As Japan struggles to repair nuclear power plants damaged in the March 11 disaster, questions linger over the long- and short-term health risks of radiation exposure in the region and beyond.
Norman J. Kleiman, PhD, a faculty member in the Mailman School's Department of Environmental Health Sciences, is an expert on the health effects of radiation, who has been repeatedly tapped by the media in recent weeks to discuss this issue. He cautions against overstating the dangers. Dr. Kleiman offers a historical perspective on how this catastrophe compares to nuclear plant incidents at Three Mile Island in 1979 and Chernobyl in 1986. He also offers some surprising insights into the real public health impact of the current disaster.
How does this compare to Three Mile Island or Chernobyl?
These are two ends of the spectrum. Three Mile Island was a partial meltdown of a nuclear reactor that was completely contained by the structure of the reactor. The only release was a small amount of gas that was vented by the operators in order to reduce pressure in the structure. There has been no epidemiological evidence of any increased health risks to those living near Three Mile Island.
Chernobyl was at the opposite end. It involved the release of several hundred tons of material that were ejected into the atmosphere due to a steam and possibly hydrogen explosion within the reactor core itself. Unlike U.S. and Japanese designs, the reactor was not protected by a concrete and steel primary containment vessel. The explosion contaminated a large amount of air, water, and soil over thousands of square kilometers and exposed a relatively large number of people to low amounts of radiation.
The explosions in Japan were of hydrogen gas in the secondary containment above the reactors. But the reactors and their primary containment are essentially intact as far as we know – although there may be small cracks with some radioactive material escaping. The entire containment vessel has not been compromised, whereas in Chernobyl the reactor itself exploded and was not contained. At this time, with the information we have so far, the situation in Japan appears to be much closer to a Three Mile Island kind of incident.
How was the population affected by the Chernobyl explosion?
Those who worked in the first 24-48 hours in the immediate aftermath were exposed to potentially lethal doses of radiation with 30-40 of the several hundred plant employees and emergency workers dying from the acute effects of radiation exposure over the ensuing months and years.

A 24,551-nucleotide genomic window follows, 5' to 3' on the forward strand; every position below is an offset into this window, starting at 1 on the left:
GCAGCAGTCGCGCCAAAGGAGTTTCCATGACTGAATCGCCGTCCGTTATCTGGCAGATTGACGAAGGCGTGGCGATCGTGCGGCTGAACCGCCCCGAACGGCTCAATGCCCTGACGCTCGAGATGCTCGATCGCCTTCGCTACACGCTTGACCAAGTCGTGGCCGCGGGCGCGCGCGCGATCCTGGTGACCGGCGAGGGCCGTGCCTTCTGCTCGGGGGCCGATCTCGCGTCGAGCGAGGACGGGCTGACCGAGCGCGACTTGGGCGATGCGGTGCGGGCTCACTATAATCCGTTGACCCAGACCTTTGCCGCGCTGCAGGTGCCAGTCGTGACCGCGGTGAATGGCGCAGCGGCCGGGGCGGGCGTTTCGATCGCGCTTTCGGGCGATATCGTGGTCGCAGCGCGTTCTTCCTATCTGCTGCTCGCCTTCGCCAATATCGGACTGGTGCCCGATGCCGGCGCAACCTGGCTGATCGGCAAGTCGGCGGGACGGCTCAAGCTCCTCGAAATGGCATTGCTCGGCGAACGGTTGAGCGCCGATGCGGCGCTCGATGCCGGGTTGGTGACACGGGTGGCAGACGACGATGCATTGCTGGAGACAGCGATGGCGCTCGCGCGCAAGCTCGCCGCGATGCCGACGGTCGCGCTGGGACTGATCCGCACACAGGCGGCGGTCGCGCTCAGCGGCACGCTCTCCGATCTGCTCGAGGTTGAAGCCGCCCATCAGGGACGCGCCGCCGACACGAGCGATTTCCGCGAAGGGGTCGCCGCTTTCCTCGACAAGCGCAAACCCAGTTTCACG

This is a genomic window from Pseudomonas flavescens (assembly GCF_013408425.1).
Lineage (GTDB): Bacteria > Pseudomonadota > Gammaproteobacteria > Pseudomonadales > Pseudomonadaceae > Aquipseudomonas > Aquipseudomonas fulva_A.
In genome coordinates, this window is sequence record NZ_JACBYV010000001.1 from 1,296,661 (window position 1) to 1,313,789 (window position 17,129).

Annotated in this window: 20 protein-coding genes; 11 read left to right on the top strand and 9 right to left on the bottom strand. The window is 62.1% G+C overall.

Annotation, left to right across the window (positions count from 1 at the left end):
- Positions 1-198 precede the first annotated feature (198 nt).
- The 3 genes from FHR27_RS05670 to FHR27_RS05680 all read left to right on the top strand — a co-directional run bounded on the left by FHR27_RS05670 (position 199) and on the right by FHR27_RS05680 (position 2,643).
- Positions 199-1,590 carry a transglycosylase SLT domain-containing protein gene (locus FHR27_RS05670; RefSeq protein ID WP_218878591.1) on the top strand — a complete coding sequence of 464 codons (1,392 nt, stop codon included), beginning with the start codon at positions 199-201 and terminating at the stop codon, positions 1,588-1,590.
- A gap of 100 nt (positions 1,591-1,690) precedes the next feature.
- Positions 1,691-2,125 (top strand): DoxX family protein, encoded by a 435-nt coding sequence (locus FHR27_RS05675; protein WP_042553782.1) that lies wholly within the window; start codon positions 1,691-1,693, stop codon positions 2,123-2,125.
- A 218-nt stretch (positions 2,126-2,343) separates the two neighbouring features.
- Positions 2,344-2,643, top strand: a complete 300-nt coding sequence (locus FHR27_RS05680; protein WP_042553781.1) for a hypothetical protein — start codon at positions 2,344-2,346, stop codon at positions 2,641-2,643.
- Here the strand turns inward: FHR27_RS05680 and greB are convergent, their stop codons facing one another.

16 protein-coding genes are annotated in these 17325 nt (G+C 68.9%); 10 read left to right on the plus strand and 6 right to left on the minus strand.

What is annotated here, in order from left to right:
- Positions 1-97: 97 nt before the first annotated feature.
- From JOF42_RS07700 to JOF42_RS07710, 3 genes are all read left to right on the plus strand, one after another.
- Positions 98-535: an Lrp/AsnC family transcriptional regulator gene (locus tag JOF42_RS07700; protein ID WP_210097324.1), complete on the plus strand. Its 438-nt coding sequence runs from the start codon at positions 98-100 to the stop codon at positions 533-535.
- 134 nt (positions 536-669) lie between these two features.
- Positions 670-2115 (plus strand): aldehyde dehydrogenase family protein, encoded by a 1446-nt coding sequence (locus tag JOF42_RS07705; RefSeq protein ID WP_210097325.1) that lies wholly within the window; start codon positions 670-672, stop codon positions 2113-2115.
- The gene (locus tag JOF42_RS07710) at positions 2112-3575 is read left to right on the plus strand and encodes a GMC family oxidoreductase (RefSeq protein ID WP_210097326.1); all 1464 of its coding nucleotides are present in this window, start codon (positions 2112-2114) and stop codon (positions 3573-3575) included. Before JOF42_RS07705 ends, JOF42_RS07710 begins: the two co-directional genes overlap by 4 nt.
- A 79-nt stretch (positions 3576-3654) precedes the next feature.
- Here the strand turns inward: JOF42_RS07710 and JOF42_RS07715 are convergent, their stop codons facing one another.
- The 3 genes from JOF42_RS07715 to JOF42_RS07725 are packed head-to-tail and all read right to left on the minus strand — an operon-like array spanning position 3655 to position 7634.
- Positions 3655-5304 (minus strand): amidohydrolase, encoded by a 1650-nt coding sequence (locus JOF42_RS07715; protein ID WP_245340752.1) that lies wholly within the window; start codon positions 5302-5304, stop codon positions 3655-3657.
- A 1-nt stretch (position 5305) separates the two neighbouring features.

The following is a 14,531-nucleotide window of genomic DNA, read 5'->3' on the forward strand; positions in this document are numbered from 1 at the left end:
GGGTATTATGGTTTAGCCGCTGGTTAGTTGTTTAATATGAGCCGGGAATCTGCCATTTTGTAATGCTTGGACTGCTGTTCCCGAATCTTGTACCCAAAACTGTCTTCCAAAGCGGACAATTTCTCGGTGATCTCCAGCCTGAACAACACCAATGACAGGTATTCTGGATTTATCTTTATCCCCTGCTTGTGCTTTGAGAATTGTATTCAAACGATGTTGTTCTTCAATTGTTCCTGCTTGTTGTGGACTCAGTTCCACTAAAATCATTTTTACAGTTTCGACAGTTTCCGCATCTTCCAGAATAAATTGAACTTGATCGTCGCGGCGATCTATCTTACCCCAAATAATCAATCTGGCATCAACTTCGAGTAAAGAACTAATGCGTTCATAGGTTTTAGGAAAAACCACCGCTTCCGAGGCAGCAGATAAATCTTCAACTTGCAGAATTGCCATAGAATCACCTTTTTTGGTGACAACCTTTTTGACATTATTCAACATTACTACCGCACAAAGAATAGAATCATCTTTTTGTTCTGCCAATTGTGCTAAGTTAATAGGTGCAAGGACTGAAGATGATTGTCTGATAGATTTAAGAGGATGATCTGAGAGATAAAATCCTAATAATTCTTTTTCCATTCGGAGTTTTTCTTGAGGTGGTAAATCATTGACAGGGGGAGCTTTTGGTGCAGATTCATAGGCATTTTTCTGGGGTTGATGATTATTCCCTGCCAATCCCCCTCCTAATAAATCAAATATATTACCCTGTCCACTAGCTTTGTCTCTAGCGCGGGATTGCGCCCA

Beyond that about 600,000 young Russian army recruits worked for 2 years to clean up the debris and soil around the plant and were exposed to significantly lower doses [than the initial workers] but much higher than background levels of radiation.
Researchers, including former Mailman faculty members Lydia B. Zablotska and the late Geoff Howe, have followed those workers–but we’re not seeing a large increase in cancer cases so far although a small elevation in absolute risk for leukemia was noted. In addition, work initiated by the late Basil Worgul at Columbia University, including my ongoing studies at the Mailman School, indicates there is an increased risk for radiation cataracts in these individuals at exposure levels previously thought to be below the threshold for such non-cancer effects.
In the general population, the only direct radiation-related health outcome we can definitively point to is in children and adolescents who consumed milk contaminated with radioactive iodine in the first two months after the explosion. Dr. Zablotska and her collaborators here at Columbia University's Medical Center and at the National Cancer Institute have reported that to date, there have been about 5-6,000 excess thyroid cancer cases, including 50 deaths attributed to that exposure. But there is no definitive epidemiological evidence of any other dose-related cancer outcomes in the exposed general population and no statistical increase in birth defects or non-cancer effects of radiation.
Why weren’t the health impacts of Chernobyl more severe?
As compared to Hiroshima, where radiation exposure was perhaps hundreds fold lower but instantaneous, the Chernobyl radioisotope composition and ratios, dose, and dose rates were very different. Low dose exposure for some individuals may continue for years to come yet these continued exposures needs to be counterbalanced by the body’s natural ability to repair radiation-induced DNA damage.